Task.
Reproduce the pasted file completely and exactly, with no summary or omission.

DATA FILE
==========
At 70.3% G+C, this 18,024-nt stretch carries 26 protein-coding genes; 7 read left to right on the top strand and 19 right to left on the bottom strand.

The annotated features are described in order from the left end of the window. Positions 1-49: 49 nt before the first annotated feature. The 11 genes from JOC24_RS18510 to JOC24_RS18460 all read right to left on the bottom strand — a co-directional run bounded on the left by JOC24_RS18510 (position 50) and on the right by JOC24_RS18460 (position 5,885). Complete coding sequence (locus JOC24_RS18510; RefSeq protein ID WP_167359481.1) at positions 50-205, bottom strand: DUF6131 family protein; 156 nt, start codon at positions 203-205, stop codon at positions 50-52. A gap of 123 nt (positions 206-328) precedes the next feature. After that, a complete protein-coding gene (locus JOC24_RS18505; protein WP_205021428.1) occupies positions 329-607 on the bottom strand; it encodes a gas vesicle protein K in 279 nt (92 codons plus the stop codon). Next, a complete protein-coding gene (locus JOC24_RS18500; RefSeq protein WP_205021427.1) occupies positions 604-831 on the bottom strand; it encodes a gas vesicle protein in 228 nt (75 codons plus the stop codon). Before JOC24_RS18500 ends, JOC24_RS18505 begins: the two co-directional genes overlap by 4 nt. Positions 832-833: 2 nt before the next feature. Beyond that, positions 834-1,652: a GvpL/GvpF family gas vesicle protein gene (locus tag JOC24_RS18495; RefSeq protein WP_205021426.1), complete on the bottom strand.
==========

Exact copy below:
At 70.3% G+C, this 18,024-nt stretch carries 26 protein-coding genes; 7 read left to right on the top strand and 19 right to left on the bottom strand.

The annotated features are described in order from the left end of the window. Positions 1-49: 49 nt before the first annotated feature. The 11 genes from JOC24_RS18510 to JOC24_RS18460 all read right to left on the bottom strand — a co-directional run bounded on the left by JOC24_RS18510 (position 50) and on the right by JOC24_RS18460 (position 5,885). Complete coding sequence (locus JOC24_RS18510; RefSeq protein ID WP_167359481.1) at positions 50-205, bottom strand: DUF6131 family protein; 156 nt, start codon at positions 203-205, stop codon at positions 50-52. A gap of 123 nt (positions 206-328) precedes the next feature. After that, a complete protein-coding gene (locus JOC24_RS18505; protein WP_205021428.1) occupies positions 329-607 on the bottom strand; it encodes a gas vesicle protein K in 279 nt (92 codons plus the stop codon). Next, a complete protein-coding gene (locus JOC24_RS18500; RefSeq protein WP_205021427.1) occupies positions 604-831 on the bottom strand; it encodes a gas vesicle protein in 228 nt (75 codons plus the stop codon). Before JOC24_RS18500 ends, JOC24_RS18505 begins: the two co-directional genes overlap by 4 nt. Positions 832-833: 2 nt before the next feature. Beyond that, positions 834-1,652: a GvpL/GvpF family gas vesicle protein gene (locus tag JOC24_RS18495; RefSeq protein WP_205021426.1), complete on the bottom strand.